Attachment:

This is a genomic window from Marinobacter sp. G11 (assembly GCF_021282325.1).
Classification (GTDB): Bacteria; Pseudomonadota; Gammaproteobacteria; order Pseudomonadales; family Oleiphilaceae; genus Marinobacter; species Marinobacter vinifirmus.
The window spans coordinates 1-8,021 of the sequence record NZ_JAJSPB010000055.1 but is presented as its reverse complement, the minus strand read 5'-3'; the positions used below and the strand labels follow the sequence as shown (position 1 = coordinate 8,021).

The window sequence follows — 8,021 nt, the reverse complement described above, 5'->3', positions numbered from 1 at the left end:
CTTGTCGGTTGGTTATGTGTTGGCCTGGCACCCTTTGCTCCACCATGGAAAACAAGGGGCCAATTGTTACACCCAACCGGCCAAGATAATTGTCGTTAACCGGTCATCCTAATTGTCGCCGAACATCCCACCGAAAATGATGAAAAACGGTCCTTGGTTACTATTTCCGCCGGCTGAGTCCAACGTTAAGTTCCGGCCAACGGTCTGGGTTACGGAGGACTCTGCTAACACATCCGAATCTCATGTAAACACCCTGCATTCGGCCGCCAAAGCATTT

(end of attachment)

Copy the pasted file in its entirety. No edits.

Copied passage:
This is a genomic window from Marinobacter sp. G11 (assembly GCF_021282325.1).
Classification (GTDB): Bacteria; Pseudomonadota; Gammaproteobacteria; order Pseudomonadales; family Oleiphilaceae; genus Marinobacter; species Marinobacter vinifirmus.
The window spans coordinates 1-8,021 of the sequence record NZ_JAJSPB010000055.1 but is presented as its reverse complement, the minus strand read 5'-3'; the positions used below and the strand labels follow the sequence as shown (position 1 = coordinate 8,021).

The window sequence follows — 8,021 nt, the reverse complement described above, 5'->3', positions numbered from 1 at the left end:
CTTGTCGGTTGGTTATGTGTTGGCCTGGCACCCTTTGCTCCACCATGGAAAACAAGGGGCCAATTGTTACACCCAACCGGCCAAGATAATTGTCGTTAACCGGTCATCCTAATTGTCGCCGAACATCCCACCGAAAATGATGAAAAACGGTCCTTGGTTACTATTTCCGCCGGCTGAGTCCAACGTTAAGTTCCGGCCAACGGTCTGGGTTACGGAGGACTCTGCTAACACATCCGAATCTCATGTAAACACCCTGCATTCGGCCGCCAAAGCATTT